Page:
by Tracie Morales
QUE SABR0S0: Colombian chef Ingrid Hoffman will spice up the Food Network with a yet-to-be named series focused on Latin cuisine. It will air later this year. The culinary artist extraordinaire has signed a multi-year contract with the network. Her Spanish-language cooking show, Delicioso airs on Univisión/Galavisi6n and is in its second season.
EMMY BATTLE: A dispute over Emmy Awards 5given to Spanish language programming has landed in court. The Los Angeles based Academy of Television Arts and Sciences has taken steps to prevent its New York counterpart, the National Academy of Television Arts and Science’ from awarding Emmys En Español. According to a 1973 pact, the two organizations must agree on offering Emmys in additional formats.
“I urge the Academy members in Los Angeles to open their eyes and ears to the huge population in their own backyard and get out of their protective caves. Yes, Spanish speakers park your cars and clear your tables, but they also run the number one television station in Los Angeles and also happen to run L.A. City Hall,” stated Raúl Mateu, chairman of the Organizing Committee of Emmys en Español.
Among members of the 2007 Emmys En Español Committee: Maria Celeste Arrarás, host and editor, Al Rojo Vivo con María Celeste”; Jackie Hernández-Fallous’ publisher’ People en Español; María Elena Salinas and Jorge Ramos, co-anchors, Noticiero Univisión; Cristina Saralegui, host and producer, Cristina.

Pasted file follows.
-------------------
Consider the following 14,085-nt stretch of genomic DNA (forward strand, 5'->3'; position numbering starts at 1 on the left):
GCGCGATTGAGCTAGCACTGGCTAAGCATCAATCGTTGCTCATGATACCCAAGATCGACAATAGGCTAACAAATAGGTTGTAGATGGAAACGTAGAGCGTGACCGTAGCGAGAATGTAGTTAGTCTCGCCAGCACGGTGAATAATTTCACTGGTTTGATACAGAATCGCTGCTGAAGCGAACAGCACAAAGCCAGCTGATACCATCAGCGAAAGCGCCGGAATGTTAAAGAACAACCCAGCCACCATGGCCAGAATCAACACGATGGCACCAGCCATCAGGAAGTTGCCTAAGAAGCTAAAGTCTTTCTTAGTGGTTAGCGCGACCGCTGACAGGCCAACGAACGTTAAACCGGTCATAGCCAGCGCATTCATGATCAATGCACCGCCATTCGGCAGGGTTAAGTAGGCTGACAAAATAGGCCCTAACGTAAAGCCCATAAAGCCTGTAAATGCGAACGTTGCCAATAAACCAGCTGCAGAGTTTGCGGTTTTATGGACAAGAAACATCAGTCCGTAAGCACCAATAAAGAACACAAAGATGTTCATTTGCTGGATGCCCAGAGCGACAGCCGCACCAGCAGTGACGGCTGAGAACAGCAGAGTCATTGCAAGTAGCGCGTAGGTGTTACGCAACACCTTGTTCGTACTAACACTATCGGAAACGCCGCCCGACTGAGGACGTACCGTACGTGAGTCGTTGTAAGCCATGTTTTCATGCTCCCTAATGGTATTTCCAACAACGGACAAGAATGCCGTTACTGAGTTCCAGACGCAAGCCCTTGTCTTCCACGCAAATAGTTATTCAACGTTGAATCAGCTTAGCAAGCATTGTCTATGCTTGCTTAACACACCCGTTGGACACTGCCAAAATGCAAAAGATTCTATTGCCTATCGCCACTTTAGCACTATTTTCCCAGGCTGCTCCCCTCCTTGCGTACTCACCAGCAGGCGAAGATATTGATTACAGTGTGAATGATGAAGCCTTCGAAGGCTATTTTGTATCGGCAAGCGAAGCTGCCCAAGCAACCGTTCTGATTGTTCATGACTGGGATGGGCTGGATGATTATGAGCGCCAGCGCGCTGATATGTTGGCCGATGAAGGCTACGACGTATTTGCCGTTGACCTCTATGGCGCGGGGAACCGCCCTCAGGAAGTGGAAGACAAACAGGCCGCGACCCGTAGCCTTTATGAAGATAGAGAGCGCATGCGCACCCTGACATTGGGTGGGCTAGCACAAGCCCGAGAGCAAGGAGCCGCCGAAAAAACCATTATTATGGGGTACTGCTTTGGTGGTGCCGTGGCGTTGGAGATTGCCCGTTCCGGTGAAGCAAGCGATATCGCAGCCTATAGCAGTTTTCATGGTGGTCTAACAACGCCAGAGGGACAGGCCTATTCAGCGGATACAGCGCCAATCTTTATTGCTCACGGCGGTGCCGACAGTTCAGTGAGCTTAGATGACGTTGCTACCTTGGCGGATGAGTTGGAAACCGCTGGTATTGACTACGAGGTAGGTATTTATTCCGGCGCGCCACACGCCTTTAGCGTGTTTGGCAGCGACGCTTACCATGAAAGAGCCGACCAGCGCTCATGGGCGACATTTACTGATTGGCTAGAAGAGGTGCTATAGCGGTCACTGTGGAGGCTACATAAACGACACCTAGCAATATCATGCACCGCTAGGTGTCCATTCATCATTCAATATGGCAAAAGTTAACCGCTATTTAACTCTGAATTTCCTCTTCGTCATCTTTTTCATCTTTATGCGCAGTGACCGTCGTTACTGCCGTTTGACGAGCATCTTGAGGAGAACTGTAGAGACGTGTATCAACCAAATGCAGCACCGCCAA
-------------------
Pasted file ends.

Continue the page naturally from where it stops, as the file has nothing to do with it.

MUSIC AND POLITICS: Members of the Mexican rock band Maná recently voiced their concerns over immigration and environmental issues in a meeting with Sen. Hillary Clinton (D-N.Y.), according to an interview by El Nuevo Día. Band leader and vocalist Fher said it was ironic how the United States opposed the Berlin Wall in Germany but now supports creating a cement divide on its southern border.
Another issue covered was the Kyoto Treaty’ an environmental agreement that the United States has refused to sign. Clinton said she would engage China and India to come on board.
“We had the opportunity to meet with the woman who could become the next president of the United States—someone with great power in the U.S. Senate—to discuss environmental issues, looking her in the eye,” Fher said in the interview. It was a productive meeting and we hope that something positive comes out from this.”